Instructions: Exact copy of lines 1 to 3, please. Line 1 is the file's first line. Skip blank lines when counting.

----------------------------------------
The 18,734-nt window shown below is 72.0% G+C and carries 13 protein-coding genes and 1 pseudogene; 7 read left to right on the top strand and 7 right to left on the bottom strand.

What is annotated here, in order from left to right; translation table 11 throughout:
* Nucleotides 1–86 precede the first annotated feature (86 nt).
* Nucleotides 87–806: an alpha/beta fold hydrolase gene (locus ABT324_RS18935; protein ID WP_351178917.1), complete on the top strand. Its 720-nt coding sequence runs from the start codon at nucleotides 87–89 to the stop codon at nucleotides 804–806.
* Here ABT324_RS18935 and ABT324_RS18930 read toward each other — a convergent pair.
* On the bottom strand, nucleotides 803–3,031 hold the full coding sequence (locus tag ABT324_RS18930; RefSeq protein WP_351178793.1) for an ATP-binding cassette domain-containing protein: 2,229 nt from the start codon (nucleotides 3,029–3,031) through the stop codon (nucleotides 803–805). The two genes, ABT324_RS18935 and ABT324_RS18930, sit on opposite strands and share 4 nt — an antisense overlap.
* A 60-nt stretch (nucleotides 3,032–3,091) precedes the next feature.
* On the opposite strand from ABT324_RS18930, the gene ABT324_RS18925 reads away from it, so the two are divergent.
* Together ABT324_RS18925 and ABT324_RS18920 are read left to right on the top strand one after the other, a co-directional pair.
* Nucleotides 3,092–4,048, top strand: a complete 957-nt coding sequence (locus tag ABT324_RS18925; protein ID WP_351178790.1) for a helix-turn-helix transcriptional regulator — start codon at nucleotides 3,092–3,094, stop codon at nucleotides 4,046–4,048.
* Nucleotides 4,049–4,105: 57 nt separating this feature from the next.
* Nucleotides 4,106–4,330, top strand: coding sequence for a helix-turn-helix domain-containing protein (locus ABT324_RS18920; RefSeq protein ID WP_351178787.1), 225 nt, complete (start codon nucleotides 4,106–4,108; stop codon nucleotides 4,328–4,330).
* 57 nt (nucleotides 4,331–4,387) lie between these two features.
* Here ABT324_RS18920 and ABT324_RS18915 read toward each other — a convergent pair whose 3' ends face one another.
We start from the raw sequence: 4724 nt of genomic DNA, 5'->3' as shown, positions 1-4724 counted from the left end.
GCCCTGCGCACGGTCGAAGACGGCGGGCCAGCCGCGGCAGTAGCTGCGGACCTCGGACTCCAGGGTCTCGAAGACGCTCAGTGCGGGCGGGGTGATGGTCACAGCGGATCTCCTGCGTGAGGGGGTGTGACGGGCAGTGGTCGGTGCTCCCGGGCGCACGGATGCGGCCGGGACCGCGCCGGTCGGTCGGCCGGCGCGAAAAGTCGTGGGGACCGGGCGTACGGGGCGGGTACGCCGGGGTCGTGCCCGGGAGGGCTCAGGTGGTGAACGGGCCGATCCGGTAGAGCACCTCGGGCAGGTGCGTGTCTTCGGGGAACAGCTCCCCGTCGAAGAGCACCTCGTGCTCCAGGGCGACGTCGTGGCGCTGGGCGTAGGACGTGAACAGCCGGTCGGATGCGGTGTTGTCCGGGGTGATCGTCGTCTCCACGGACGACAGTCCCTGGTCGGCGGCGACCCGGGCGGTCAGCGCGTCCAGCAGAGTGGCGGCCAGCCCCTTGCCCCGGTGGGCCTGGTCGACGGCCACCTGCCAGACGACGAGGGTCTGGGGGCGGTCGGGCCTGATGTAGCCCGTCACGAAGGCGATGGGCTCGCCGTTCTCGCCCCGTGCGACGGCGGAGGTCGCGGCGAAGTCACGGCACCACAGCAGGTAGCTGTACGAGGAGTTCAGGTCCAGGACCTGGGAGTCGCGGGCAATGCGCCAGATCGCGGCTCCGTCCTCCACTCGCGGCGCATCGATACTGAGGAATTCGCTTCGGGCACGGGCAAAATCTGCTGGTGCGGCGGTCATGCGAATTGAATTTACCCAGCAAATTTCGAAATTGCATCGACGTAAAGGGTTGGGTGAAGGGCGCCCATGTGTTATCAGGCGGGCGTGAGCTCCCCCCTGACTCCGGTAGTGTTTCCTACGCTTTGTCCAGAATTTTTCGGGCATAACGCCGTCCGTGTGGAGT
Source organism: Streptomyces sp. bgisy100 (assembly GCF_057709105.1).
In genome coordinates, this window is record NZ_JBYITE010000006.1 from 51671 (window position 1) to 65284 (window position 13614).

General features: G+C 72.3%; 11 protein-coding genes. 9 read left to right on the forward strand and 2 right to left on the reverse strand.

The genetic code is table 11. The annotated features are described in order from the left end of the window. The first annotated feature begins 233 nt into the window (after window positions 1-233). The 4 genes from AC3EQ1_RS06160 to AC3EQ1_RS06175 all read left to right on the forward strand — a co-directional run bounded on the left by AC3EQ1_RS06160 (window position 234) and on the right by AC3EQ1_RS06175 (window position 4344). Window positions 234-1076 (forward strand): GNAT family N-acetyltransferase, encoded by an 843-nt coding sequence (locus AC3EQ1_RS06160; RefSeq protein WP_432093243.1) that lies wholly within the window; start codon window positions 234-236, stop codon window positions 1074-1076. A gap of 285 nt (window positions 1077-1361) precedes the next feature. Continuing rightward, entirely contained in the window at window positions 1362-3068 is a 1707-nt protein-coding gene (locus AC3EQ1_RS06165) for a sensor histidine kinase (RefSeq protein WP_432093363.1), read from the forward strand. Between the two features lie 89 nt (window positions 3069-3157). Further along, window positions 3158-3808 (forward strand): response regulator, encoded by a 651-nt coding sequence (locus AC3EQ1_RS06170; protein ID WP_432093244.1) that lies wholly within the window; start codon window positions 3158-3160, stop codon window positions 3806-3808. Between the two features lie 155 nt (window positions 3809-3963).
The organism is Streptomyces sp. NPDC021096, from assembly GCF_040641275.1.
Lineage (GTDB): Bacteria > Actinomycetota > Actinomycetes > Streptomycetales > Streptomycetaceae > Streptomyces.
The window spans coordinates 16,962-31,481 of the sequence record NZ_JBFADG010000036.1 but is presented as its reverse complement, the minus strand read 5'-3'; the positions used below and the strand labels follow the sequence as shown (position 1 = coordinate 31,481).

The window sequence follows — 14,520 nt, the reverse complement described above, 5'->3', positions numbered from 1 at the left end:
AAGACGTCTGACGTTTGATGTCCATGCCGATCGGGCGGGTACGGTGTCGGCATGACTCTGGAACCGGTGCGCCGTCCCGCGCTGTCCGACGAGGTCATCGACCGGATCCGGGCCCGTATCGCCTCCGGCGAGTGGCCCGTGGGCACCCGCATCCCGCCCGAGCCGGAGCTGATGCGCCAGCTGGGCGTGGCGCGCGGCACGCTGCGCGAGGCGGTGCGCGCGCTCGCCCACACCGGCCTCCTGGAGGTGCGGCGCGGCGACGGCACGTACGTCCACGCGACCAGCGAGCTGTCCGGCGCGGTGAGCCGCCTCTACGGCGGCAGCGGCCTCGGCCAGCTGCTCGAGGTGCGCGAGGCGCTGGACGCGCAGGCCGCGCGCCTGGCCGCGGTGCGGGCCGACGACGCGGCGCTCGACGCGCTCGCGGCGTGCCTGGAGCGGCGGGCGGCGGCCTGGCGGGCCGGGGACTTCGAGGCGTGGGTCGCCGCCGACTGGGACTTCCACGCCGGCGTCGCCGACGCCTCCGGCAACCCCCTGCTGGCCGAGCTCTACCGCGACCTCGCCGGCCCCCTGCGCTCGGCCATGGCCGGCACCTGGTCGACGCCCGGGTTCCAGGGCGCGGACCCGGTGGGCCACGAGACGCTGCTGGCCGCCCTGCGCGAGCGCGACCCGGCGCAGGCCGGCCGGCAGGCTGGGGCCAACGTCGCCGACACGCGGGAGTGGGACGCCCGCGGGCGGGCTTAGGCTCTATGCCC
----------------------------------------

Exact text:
The 18,734-nt window shown below is 72.0% G+C and carries 13 protein-coding genes and 1 pseudogene; 7 read left to right on the top strand and 7 right to left on the bottom strand.

What is annotated here, in order from left to right; translation table 11 throughout:
* Nucleotides 1–86 precede the first annotated feature (86 nt).